There’s plenty to report on this month with the whole Gippsland Lakes system fishing better than it has for months.
The rivers are running clear, and the lakes are fishing well now that those roaring winds we were getting over the holidays have died down. Noticeably absent though are the prawns. I’m out with the flounder light at least twice a month over summer, and I still haven’t seen them show up in good numbers. While walking the flats at night, I’ve been dumbfounded at the incredible number of flathead spooking off in front of me; and as the water keeps warming up the bigger fish will continue to move in too.
The Mitchell has seen plenty of good bream move right up into the system and they are being caught all along the river and well past the highway bridge. Brett Clancy took the family out for a day, and watched his wife pull the first fish in, a 30cm luderick. They caught plenty of bream too, and although they were mostly undersize, he commented about how fit and healthy they looked. I’ve since heard that a good run of luderick are down near the cut and are taking worm.
The fishing is also hot in the The Tambo, and bank-side anglers are even pulling bream using soft plastics, proving that you don’t have to have a boat with a bow mounted electric motor to enjoy lure fishing. Small flatties are also moving in down at the mouth, and are taking worms and prawns intended for bream.
The Nicholson has beautiful clear water and bream are now showing up right along the river, with better numbers up past the highway bridge. Flatties are again surprising a few anglers – not only are they in good numbers but there are plenty of size fish too.
Seacombe is now starting to see clearer water as the summer easterlies push the salty water further towards Lake Wellington. I have fished it regularly over the last month and finally the carp have disappeared. This is when our native estuary species move back in. Bream, garfish, mullet, luderick and a few little flathead are all turning up for those putting in time and moving around to find the fish. Certain tidal movements can change conditions on a day-to-day or even hourly basis, and a slug of dirty water can slow the fishing down.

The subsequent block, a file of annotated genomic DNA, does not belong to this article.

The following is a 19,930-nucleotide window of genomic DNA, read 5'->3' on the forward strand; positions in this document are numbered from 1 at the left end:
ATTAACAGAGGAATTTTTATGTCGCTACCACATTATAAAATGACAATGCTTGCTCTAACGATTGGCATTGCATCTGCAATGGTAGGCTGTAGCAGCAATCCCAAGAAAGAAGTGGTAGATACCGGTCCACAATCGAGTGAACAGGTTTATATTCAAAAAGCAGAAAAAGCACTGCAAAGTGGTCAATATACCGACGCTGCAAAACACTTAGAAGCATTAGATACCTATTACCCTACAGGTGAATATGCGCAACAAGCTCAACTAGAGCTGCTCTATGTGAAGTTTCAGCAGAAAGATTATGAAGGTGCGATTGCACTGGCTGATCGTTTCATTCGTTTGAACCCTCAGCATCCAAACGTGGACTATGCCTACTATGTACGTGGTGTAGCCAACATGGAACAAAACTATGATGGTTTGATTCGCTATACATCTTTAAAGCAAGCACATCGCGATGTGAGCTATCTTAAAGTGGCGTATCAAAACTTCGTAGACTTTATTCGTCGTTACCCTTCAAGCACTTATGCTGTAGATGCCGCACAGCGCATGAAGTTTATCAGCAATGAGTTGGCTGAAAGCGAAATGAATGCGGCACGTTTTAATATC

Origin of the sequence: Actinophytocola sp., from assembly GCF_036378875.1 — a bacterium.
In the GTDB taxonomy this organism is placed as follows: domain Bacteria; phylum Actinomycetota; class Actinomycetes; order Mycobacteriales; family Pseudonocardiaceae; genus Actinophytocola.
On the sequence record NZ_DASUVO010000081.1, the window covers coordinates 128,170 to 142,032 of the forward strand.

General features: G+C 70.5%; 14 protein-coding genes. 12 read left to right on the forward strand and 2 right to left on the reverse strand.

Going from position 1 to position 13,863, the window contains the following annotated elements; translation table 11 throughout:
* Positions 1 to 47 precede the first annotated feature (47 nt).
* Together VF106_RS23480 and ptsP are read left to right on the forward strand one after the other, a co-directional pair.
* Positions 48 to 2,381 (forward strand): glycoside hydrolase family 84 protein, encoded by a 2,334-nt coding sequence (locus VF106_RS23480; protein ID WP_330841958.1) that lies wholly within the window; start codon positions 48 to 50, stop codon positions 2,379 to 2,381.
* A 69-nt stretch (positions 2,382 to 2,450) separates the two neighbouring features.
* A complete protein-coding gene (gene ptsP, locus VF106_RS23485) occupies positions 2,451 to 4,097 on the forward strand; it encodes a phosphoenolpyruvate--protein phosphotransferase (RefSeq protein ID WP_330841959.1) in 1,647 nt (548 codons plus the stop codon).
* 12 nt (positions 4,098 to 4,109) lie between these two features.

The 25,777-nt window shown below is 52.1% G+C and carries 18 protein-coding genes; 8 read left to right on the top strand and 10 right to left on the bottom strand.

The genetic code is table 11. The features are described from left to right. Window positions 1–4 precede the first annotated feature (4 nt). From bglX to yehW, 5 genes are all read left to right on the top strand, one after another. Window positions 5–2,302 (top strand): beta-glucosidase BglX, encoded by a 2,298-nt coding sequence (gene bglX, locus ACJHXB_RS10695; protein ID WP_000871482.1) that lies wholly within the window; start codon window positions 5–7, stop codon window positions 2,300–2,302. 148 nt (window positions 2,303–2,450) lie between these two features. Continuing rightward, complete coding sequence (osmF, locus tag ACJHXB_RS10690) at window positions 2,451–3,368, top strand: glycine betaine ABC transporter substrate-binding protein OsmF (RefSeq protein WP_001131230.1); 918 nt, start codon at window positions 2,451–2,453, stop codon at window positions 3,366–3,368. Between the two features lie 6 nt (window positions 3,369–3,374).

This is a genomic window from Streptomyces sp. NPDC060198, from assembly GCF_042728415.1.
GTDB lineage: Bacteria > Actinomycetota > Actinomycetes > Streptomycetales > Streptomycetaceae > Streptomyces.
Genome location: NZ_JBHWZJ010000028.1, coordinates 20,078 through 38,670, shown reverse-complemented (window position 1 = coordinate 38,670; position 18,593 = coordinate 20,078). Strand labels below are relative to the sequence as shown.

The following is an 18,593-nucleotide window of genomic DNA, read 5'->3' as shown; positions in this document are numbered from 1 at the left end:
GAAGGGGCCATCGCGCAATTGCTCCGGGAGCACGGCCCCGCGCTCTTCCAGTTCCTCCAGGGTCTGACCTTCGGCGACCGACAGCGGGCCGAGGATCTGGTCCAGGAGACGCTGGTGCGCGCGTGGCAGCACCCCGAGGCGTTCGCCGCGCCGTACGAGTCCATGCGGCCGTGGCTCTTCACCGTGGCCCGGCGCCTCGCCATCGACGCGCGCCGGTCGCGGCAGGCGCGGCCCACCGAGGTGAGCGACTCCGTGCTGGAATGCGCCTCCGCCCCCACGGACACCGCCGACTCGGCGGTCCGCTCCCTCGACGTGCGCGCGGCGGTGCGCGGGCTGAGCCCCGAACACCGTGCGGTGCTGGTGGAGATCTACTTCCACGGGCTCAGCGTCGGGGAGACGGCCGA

Holland’s Landing has seen a few big bream caught off the jetty on both worms and frozen prawns. I’ve tagged a lot of small flatties here and I saw plenty of boats parking around the woodpile area. I talked to anglers who had fished over in Tom’s Creek and they had all caught a few fish. I was pleasantly surprised to hear that they returned a few bigger bream because these fish are better off left to breed for many years to come. This was truly music to my ears, and I’m sorry I didn’t get the names of those fellas. It’s those kind of people who will secure our fun for the years ahead. Dolphins are a regular sight in the straits and I wish they would leave my kayak and me alone! .
Lake Victoria still has flathead everywhere. Bigger fish over 45cm are turning up in very good numbers. Anglers who are taking it easy with a bit of trolling are getting plenty of tailor from 30-38cm.
The Avon and Latrobe rivers are again quiet and although water conditions have improved, fishing has been very slow.
I recently had a week in Merimbula, and spent a little time with Bushy, who lives up that way. We put in a day of fishing at one of his favourite haunts, using the squidgy “flick bait” plastics. Bushy had released nineteen bream, before I even landed my first! At the end of the day, after watching the master at work for hours, I was able to polarise the fish like him and cast to countless bream in the shallow clear water. My final tally was about 10 bream out of a total of 43 fish for the day. Watching bream to over four pound engulf or refuse to eat the unweighted plastics was heart stopping! Nearly every fish we caught was sight fished, and we also got flathead and a 46cm estuary perch. Bushy has yet again proven to be the undisputed guru of tricking bream with lures. Keep an eye out for his new squidgy video and a book he and Starlo are about to release.
Estuary perch are coming to their peak. The closer we get to Easter the more perch we should encounter on lures and baits.Reads: 4955